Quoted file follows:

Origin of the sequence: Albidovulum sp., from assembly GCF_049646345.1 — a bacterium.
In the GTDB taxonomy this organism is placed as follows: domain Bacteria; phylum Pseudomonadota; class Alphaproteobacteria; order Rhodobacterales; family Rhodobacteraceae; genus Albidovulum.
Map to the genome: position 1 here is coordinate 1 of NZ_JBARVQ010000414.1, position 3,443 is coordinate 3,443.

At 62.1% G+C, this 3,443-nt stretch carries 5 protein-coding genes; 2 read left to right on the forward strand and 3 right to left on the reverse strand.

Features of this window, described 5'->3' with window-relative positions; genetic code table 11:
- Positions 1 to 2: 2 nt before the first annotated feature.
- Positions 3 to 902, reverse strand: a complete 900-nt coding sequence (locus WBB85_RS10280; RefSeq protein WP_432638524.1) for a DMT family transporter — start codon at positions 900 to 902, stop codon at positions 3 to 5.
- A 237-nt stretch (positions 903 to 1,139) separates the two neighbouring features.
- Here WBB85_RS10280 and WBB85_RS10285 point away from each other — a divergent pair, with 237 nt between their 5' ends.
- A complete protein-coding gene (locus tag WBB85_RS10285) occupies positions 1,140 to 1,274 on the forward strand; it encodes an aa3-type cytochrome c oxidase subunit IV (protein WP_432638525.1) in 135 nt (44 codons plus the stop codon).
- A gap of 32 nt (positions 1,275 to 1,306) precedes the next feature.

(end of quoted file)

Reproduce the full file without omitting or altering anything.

Origin of the sequence: Albidovulum sp., from assembly GCF_049646345.1 — a bacterium.
In the GTDB taxonomy this organism is placed as follows: domain Bacteria; phylum Pseudomonadota; class Alphaproteobacteria; order Rhodobacterales; family Rhodobacteraceae; genus Albidovulum.
Map to the genome: position 1 here is coordinate 1 of NZ_JBARVQ010000414.1, position 3,443 is coordinate 3,443.

At 62.1% G+C, this 3,443-nt stretch carries 5 protein-coding genes; 2 read left to right on the forward strand and 3 right to left on the reverse strand.

Features of this window, described 5'->3' with window-relative positions; genetic code table 11:
- Positions 1 to 2: 2 nt before the first annotated feature.
- Positions 3 to 902, reverse strand: a complete 900-nt coding sequence (locus WBB85_RS10280; RefSeq protein WP_432638524.1) for a DMT family transporter — start codon at positions 900 to 902, stop codon at positions 3 to 5.
- A 237-nt stretch (positions 903 to 1,139) separates the two neighbouring features.
- Here WBB85_RS10280 and WBB85_RS10285 point away from each other — a divergent pair, with 237 nt between their 5' ends.
- A complete protein-coding gene (locus tag WBB85_RS10285) occupies positions 1,140 to 1,274 on the forward strand; it encodes an aa3-type cytochrome c oxidase subunit IV (protein WP_432638525.1) in 135 nt (44 codons plus the stop codon).
- A gap of 32 nt (positions 1,275 to 1,306) precedes the next feature.